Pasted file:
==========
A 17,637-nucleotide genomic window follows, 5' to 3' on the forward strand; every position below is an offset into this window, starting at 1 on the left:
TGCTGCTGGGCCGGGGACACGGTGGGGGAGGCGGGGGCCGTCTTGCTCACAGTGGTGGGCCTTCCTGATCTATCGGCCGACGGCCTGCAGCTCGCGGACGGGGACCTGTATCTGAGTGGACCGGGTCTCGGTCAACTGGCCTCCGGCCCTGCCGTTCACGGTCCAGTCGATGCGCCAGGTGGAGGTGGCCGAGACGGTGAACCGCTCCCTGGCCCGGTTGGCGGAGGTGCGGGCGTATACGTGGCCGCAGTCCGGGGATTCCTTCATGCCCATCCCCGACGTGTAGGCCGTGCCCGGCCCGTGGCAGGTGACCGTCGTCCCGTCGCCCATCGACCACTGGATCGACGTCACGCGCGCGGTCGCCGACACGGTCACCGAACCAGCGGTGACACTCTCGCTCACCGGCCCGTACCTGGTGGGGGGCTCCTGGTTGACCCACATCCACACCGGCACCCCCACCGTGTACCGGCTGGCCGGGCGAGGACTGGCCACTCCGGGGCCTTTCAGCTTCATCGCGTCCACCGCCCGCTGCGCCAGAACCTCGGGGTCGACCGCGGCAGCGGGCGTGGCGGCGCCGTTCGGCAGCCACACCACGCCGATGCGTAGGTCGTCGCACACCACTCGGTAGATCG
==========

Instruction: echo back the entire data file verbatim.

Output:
A 17,637-nucleotide genomic window follows, 5' to 3' on the forward strand; every position below is an offset into this window, starting at 1 on the left:
TGCTGCTGGGCCGGGGACACGGTGGGGGAGGCGGGGGCCGTCTTGCTCACAGTGGTGGGCCTTCCTGATCTATCGGCCGACGGCCTGCAGCTCGCGGACGGGGACCTGTATCTGAGTGGACCGGGTCTCGGTCAACTGGCCTCCGGCCCTGCCGTTCACGGTCCAGTCGATGCGCCAGGTGGAGGTGGCCGAGACGGTGAACCGCTCCCTGGCCCGGTTGGCGGAGGTGCGGGCGTATACGTGGCCGCAGTCCGGGGATTCCTTCATGCCCATCCCCGACGTGTAGGCCGTGCCCGGCCCGTGGCAGGTGACCGTCGTCCCGTCGCCCATCGACCACTGGATCGACGTCACGCGCGCGGTCGCCGACACGGTCACCGAACCAGCGGTGACACTCTCGCTCACCGGCCCGTACCTGGTGGGGGGCTCCTGGTTGACCCACATCCACACCGGCACCCCCACCGTGTACCGGCTGGCCGGGCGAGGACTGGCCACTCCGGGGCCTTTCAGCTTCATCGCGTCCACCGCCCGCTGCGCCAGAACCTCGGGGTCGACCGCGGCAGCGGGCGTGGCGGCGCCGTTCGGCAGCCACACCACGCCGATGCGTAGGTCGTCGCACACCACTCGGTAGATCG